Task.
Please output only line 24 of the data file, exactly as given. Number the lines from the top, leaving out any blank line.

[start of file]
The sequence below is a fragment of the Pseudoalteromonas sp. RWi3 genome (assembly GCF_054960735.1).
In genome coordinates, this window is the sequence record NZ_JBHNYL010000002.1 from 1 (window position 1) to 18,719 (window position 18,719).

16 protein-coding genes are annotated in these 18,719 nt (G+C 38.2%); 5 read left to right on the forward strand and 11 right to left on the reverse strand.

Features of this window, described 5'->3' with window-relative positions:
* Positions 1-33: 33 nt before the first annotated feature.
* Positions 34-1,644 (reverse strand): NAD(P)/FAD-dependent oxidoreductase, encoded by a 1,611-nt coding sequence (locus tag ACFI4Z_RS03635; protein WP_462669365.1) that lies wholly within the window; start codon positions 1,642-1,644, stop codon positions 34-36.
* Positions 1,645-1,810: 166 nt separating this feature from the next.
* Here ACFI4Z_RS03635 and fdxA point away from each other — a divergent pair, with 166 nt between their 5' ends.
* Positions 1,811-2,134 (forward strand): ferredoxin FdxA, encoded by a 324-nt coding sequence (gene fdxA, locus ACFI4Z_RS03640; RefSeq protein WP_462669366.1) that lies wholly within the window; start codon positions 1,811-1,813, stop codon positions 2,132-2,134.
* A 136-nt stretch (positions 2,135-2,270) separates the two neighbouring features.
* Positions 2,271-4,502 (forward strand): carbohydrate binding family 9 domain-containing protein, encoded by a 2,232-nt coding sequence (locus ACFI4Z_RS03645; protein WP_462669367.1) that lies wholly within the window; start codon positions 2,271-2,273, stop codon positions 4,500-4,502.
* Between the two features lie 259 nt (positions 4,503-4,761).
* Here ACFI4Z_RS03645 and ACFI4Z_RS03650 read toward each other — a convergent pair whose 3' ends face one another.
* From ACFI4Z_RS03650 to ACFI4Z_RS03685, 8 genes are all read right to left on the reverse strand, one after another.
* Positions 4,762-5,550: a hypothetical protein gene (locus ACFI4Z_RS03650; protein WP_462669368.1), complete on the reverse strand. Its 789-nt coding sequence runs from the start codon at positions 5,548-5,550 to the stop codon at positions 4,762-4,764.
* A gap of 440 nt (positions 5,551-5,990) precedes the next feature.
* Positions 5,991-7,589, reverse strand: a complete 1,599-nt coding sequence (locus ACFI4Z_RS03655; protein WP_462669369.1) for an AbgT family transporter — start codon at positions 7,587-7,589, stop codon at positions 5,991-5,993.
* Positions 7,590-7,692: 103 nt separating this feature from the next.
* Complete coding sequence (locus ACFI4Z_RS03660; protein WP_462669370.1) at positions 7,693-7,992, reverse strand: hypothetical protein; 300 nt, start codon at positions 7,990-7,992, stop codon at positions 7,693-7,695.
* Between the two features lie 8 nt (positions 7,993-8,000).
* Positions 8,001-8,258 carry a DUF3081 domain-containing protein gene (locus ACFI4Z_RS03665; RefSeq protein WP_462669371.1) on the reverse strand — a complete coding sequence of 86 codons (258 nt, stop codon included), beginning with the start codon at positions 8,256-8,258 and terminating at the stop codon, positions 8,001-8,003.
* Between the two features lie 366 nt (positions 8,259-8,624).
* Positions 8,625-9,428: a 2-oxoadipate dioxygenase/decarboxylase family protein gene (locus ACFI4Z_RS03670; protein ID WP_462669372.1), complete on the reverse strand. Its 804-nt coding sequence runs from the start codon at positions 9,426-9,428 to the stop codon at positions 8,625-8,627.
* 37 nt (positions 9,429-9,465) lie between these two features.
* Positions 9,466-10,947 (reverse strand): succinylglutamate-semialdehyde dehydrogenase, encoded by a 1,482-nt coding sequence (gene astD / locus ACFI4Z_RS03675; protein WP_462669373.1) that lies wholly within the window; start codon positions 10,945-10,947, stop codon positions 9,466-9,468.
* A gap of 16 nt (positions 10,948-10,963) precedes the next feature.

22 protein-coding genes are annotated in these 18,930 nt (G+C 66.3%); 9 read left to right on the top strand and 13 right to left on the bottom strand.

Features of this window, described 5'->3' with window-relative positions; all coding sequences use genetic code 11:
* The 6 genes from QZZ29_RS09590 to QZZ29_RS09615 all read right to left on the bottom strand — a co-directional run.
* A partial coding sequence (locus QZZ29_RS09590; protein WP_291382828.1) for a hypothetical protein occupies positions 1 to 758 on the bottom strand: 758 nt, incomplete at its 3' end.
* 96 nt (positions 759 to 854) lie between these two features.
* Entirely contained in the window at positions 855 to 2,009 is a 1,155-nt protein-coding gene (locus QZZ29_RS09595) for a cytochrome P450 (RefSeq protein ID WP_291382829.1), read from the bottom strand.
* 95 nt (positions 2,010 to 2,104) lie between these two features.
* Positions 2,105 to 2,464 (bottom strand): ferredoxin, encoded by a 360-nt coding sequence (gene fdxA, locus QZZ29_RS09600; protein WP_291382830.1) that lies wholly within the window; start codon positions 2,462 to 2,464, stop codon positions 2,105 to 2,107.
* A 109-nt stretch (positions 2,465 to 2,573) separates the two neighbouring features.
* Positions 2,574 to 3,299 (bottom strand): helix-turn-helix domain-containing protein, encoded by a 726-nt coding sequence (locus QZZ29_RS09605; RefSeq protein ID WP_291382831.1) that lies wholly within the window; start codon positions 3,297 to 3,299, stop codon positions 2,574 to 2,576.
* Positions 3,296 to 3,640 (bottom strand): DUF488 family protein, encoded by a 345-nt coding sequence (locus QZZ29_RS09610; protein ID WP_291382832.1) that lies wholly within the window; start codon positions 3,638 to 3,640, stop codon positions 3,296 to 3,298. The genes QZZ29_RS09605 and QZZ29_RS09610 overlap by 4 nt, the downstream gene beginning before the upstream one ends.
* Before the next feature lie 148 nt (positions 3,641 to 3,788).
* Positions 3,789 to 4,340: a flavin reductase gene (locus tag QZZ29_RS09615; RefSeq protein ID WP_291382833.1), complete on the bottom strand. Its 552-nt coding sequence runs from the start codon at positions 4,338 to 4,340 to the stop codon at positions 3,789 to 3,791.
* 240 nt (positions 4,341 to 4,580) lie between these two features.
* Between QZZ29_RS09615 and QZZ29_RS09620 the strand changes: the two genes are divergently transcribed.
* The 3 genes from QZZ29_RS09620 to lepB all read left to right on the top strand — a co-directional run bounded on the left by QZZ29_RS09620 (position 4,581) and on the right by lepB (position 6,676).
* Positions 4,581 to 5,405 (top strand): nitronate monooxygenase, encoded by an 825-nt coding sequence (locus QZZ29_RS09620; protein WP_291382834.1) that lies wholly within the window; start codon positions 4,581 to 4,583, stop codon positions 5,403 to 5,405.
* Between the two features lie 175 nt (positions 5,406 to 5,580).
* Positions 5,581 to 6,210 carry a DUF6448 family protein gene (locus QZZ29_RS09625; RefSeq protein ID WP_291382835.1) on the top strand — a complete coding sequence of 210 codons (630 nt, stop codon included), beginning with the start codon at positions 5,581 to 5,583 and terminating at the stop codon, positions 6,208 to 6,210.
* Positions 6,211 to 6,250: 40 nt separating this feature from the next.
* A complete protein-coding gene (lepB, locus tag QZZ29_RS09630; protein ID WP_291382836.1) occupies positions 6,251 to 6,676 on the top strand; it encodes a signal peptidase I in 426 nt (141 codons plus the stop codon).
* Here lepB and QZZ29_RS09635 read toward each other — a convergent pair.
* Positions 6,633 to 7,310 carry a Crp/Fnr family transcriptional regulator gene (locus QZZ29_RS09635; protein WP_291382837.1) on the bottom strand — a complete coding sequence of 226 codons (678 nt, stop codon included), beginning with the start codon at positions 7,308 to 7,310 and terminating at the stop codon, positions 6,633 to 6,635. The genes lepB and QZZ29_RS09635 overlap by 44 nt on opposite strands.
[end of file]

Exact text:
* 37 nt (positions 9,429-9,465) lie between these two features.